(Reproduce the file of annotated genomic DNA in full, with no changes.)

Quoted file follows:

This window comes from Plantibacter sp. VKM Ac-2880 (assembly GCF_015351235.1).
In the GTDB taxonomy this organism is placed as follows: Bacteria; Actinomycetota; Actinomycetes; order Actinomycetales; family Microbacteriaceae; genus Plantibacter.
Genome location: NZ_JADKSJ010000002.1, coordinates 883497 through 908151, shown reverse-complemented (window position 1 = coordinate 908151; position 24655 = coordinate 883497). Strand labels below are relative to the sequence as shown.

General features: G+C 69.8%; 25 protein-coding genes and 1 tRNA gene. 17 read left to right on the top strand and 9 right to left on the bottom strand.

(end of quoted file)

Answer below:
This window comes from Plantibacter sp. VKM Ac-2880 (assembly GCF_015351235.1).
In the GTDB taxonomy this organism is placed as follows: Bacteria; Actinomycetota; Actinomycetes; order Actinomycetales; family Microbacteriaceae; genus Plantibacter.
Genome location: NZ_JADKSJ010000002.1, coordinates 883497 through 908151, shown reverse-complemented (window position 1 = coordinate 908151; position 24655 = coordinate 883497). Strand labels below are relative to the sequence as shown.

General features: G+C 69.8%; 25 protein-coding genes and 1 tRNA gene. 17 read left to right on the top strand and 9 right to left on the bottom strand.